1. Telling (intentional transmission). Since the invention of writing there has been no need for copresence nor for any personal relationship between teacher and learner for this function. [unequal, intentional, no personal relationship 101]
    2. Scaffolding of procedural skills (Woods et al., 1978). This does require an expert-novice pairing, the intention to help on the part of the expert, "contingent" behaviour by the expert i.e. they have to pay attention to the learner not follow a fixed script, and so have a personal relationship. [unequal, intentional, a personal relationship 100]
    3. Teacher monitoring (see below). [unequal, intentional, personal relationship 100]
    4. Alternating roles (create a question, make an answer, ...). This is about either alternating roles in learning tasks that require two people, or about division of labour e.g. a team of detectives, or dividing up reading and doing reciprocal briefing in an HE study group. [equal, intentional, personal relationship 000]
    5. Challenge: having your ideas challenged makes you improve them. This is often done in pairs and seems personal, and like sharing. However detailed work by Howe and others shows that in these interactions ideas are mostly not transmitted, but rather learning happens later, the crucial thing being the sense of an unresolved problem lodged in the learner's mind as the result of the other's challenge. As a learning aid, it is unintentional in the sense that each participant's motivation to discuss is not necessarily to help the other (they may even hate them, but more often are seeking to maintain their own ideas rather than assist another). [equal, not intentional, personal relationship 010]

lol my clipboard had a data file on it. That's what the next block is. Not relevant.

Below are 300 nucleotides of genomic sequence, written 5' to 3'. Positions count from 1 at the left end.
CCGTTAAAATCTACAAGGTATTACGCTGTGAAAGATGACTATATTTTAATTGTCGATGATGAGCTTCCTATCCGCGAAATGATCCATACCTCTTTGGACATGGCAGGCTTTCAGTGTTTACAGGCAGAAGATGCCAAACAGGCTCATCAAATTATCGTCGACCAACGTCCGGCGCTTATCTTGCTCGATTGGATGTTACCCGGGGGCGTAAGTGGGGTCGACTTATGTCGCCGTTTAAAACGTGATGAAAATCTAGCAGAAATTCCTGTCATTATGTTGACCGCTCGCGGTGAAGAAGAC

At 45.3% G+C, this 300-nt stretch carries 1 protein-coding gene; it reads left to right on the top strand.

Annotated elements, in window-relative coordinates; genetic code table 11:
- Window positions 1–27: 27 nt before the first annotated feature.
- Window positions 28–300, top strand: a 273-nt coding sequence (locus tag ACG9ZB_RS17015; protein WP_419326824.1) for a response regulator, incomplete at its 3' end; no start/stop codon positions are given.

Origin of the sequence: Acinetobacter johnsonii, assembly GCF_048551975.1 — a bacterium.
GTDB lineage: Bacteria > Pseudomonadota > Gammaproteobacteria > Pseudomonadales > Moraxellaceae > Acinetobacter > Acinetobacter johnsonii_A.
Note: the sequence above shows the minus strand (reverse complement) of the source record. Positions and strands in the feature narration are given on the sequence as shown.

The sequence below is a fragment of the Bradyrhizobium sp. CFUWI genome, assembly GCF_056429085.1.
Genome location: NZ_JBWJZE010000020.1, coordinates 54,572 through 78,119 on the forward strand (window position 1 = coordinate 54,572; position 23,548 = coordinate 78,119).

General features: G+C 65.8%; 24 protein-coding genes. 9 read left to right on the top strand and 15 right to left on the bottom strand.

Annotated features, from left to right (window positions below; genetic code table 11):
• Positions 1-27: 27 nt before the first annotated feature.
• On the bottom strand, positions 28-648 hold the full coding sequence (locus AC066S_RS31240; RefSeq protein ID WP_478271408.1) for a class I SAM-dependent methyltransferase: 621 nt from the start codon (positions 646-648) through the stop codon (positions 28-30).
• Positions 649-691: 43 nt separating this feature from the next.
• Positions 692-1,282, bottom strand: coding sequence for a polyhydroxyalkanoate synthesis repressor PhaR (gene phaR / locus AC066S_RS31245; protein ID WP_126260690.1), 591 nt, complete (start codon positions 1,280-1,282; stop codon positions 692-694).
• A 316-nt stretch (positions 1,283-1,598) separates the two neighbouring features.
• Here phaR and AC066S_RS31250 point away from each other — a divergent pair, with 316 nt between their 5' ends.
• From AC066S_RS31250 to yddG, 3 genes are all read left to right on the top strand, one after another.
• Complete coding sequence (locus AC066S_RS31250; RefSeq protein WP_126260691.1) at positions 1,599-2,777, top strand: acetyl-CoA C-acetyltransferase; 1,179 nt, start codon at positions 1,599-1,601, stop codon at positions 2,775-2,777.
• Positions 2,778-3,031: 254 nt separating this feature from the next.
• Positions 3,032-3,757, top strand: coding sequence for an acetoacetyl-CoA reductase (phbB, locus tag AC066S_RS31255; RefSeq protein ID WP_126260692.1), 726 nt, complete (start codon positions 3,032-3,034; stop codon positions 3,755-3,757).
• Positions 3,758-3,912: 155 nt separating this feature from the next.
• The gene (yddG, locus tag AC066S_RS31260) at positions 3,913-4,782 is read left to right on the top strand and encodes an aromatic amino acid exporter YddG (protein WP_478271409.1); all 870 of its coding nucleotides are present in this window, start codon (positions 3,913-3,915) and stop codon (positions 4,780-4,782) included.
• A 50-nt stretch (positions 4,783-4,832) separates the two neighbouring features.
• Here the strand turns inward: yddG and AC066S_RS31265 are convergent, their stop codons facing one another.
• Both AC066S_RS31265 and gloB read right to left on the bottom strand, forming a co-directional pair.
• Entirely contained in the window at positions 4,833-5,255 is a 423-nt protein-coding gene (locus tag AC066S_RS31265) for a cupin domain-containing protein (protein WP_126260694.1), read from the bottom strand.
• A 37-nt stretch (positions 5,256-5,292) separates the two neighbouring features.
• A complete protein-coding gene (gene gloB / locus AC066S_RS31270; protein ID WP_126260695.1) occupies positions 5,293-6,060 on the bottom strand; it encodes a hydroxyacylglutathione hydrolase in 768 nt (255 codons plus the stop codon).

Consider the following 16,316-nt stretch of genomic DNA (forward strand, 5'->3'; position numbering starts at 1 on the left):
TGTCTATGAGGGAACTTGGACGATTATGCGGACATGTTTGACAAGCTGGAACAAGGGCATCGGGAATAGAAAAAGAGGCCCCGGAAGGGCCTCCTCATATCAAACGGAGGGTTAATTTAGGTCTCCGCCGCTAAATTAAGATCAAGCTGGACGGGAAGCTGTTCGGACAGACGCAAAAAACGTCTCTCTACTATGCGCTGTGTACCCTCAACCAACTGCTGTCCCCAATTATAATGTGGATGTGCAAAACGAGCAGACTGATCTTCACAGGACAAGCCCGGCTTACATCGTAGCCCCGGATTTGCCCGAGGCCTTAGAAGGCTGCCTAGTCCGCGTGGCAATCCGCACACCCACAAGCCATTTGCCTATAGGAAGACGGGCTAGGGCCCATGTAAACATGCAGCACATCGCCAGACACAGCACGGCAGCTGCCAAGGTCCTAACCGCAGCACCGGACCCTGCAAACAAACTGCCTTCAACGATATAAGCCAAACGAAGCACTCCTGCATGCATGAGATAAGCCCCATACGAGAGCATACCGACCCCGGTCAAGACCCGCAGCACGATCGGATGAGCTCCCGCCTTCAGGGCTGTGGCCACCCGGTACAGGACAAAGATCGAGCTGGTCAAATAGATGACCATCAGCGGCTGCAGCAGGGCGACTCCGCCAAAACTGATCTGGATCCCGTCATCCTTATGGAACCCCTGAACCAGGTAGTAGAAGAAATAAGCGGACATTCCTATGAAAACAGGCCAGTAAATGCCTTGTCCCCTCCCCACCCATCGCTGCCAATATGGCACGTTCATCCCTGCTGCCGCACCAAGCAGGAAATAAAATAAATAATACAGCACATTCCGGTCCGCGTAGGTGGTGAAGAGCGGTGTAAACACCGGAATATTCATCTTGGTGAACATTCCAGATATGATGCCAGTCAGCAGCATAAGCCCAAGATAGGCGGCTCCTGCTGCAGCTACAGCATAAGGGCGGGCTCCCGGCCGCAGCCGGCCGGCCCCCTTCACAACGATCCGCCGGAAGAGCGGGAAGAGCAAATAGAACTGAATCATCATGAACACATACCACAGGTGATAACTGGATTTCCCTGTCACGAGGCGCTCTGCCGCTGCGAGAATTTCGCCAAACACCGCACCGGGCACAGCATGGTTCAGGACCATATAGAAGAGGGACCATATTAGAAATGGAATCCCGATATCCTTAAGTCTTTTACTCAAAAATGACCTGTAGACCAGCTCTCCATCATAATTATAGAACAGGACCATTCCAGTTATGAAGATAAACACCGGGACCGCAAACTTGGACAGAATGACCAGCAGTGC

6. Help with managing the learning and teaching process. Especially in HE, one of the major ways students "use" each other is in checking out ways of studying, and even more, setting themselves levels of effort and attainment. Not without good reason, they do not trust what the staff say they wish students to do as much as they do observations of what their peers are actually doing and achieving. Many reading lists and lists of learning objectives are far beyond what any student could cover in the time available (Snyder, 1971): so a big help in deciding on their own objectives is what other students are doing. Though learners may deliberately help others, much of this can be by lurking on discussions, comparing one's marks to lists or averages, etc. The "reader" benefits, but the other may not be aware their actions and achievements have been seen by others. [(on average) equal, unintentional, no personal relationship 011]